Birds on farms
Intensification of agricultural practices has been identified as a major threat to biodiversity, and conservationists advocate wildlife-friendly farming practices to offset the negative impact of farming on wildlife. Importantly, some birds provide farmers with a natural form of pest control, and the loss of biodiversity due to agricultural intensification may therefore lead to an increased reliance on chemical inputs such as pesticides. The few studies that have examined pest control services by birds have shown that by consuming insect pests, some avian species can reduce insect damage to crops and increase yields. However, birds themselves can sometimes be pests by foraging on crops, and farmer efforts to drive birds from fields can compound the detrimental impact of agricultural intensification on wildlife.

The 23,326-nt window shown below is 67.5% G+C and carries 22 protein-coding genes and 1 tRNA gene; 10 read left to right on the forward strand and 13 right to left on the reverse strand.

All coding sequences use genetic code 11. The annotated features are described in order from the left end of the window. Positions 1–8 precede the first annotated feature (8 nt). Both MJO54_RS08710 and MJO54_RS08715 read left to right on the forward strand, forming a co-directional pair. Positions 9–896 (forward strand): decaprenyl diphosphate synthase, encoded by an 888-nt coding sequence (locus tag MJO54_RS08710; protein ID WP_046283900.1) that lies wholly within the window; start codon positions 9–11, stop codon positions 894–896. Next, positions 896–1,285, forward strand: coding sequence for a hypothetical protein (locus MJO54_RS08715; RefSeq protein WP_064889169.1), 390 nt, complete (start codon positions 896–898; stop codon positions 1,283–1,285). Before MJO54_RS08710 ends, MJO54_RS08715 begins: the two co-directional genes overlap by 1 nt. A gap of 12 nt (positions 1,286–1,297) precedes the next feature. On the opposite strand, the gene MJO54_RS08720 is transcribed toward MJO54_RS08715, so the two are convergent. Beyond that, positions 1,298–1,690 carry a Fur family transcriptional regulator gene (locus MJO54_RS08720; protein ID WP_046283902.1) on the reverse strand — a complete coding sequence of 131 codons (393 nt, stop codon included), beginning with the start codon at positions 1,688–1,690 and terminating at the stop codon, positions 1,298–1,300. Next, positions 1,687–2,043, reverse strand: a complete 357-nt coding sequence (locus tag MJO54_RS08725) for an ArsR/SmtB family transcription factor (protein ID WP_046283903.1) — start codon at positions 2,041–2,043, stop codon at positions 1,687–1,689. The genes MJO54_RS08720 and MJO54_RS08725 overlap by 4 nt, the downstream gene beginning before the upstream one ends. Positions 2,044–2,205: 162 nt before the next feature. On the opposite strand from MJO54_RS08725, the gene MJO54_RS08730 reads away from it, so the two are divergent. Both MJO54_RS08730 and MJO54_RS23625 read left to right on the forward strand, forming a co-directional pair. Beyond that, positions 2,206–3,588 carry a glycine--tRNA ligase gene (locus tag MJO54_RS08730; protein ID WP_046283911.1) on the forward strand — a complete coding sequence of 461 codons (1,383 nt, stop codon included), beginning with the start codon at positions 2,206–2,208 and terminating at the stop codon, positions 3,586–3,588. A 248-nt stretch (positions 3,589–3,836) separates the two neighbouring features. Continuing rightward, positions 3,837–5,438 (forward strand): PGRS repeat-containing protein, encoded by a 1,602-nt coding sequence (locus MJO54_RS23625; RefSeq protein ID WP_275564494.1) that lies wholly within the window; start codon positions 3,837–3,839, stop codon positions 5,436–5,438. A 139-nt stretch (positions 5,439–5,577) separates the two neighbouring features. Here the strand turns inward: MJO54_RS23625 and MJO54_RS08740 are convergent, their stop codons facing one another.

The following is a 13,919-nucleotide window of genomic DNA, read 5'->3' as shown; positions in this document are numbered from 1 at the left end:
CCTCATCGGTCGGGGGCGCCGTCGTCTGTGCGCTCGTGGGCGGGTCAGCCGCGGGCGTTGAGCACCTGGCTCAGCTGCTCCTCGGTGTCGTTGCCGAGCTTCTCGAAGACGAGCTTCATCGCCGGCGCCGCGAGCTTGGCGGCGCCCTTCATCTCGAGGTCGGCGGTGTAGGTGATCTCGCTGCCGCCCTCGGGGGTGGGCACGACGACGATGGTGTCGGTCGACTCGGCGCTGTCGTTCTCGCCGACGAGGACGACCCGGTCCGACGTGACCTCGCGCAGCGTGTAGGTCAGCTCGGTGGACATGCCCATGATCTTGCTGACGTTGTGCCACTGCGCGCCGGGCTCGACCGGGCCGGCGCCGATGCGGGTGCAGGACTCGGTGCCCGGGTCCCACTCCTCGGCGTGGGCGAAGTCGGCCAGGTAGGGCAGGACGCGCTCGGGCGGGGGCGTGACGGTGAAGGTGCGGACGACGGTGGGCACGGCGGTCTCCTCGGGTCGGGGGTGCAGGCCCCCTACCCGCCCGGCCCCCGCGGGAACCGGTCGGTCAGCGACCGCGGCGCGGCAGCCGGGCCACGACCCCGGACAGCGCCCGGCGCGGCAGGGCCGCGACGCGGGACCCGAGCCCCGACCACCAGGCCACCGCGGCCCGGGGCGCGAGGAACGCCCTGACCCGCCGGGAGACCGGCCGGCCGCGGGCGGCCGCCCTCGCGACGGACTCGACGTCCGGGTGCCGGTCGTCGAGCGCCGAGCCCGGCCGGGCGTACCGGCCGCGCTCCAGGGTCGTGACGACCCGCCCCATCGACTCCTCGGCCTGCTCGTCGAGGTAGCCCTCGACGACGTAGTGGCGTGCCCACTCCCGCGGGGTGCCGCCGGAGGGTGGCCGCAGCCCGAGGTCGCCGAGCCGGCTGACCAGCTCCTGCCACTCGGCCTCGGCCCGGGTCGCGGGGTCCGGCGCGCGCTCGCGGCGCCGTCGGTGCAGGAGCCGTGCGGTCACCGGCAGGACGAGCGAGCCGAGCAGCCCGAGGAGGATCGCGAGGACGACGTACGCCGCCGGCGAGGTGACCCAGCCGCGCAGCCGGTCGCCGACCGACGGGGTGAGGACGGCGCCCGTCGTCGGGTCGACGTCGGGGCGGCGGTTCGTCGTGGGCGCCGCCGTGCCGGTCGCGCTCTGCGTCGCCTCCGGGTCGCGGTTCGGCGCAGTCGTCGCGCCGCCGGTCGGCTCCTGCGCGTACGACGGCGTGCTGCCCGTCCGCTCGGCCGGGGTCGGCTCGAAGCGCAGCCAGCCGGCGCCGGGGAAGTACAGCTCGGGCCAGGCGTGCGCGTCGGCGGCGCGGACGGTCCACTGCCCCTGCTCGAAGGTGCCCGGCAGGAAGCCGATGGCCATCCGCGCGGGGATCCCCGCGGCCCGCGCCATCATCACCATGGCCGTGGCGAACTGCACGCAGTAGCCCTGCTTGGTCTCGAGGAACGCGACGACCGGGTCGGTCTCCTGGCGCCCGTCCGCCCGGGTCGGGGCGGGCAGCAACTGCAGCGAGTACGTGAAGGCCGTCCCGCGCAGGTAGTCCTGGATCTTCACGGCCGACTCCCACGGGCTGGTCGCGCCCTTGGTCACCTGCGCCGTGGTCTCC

We work on research to quantify both the good (pest-control services) and the bad (crop damage) effects of birds on farms, to understand how habitat management on farms and across farming landscapes affects avian diversity and associated benefits/costs, and to understand farmer perceptions of birds.
If you are a prospective student interested in working on avian conservation and ecosystem service questions, particularly in New Zealand, get in touch!
Birds on Farms projects
Birds on Farms project news
Click on the stories below to read recent news on this topic